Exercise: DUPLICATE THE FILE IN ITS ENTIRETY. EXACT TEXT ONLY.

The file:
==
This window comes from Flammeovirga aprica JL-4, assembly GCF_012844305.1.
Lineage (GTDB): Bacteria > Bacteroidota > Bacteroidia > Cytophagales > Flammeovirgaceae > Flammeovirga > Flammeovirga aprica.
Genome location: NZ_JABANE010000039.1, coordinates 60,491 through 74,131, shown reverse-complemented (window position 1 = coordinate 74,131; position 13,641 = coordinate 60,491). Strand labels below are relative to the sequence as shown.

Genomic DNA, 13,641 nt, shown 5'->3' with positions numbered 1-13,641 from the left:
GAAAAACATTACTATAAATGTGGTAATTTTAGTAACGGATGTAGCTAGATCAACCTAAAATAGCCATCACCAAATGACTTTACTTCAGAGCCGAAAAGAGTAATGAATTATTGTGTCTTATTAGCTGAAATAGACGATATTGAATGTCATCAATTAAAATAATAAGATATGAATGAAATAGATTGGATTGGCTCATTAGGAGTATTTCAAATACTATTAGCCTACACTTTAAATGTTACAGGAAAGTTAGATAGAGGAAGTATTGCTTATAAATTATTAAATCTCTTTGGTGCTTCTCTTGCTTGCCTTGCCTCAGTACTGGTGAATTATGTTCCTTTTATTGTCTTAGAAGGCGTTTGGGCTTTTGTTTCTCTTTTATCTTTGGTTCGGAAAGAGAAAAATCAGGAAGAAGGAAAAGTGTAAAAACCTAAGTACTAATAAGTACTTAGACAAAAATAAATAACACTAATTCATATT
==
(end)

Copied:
This window comes from Flammeovirga aprica JL-4, assembly GCF_012844305.1.
Lineage (GTDB): Bacteria > Bacteroidota > Bacteroidia > Cytophagales > Flammeovirgaceae > Flammeovirga > Flammeovirga aprica.
Genome location: NZ_JABANE010000039.1, coordinates 60,491 through 74,131, shown reverse-complemented (window position 1 = coordinate 74,131; position 13,641 = coordinate 60,491). Strand labels below are relative to the sequence as shown.

Genomic DNA, 13,641 nt, shown 5'->3' with positions numbered 1-13,641 from the left:
GAAAAACATTACTATAAATGTGGTAATTTTAGTAACGGATGTAGCTAGATCAACCTAAAATAGCCATCACCAAATGACTTTACTTCAGAGCCGAAAAGAGTAATGAATTATTGTGTCTTATTAGCTGAAATAGACGATATTGAATGTCATCAATTAAAATAATAAGATATGAATGAAATAGATTGGATTGGCTCATTAGGAGTATTTCAAATACTATTAGCCTACACTTTAAATGTTACAGGAAAGTTAGATAGAGGAAGTATTGCTTATAAATTATTAAATCTCTTTGGTGCTTCTCTTGCTTGCCTTGCCTCAGTACTGGTGAATTATGTTCCTTTTATTGTCTTAGAAGGCGTTTGGGCTTTTGTTTCTCTTTTATCTTTGGTTCGGAAAGAGAAAAATCAGGAAGAAGGAAAAGTGTAAAAACCTAAGTACTAATAAGTACTTAGACAAAAATAAATAACACTAATTCATATT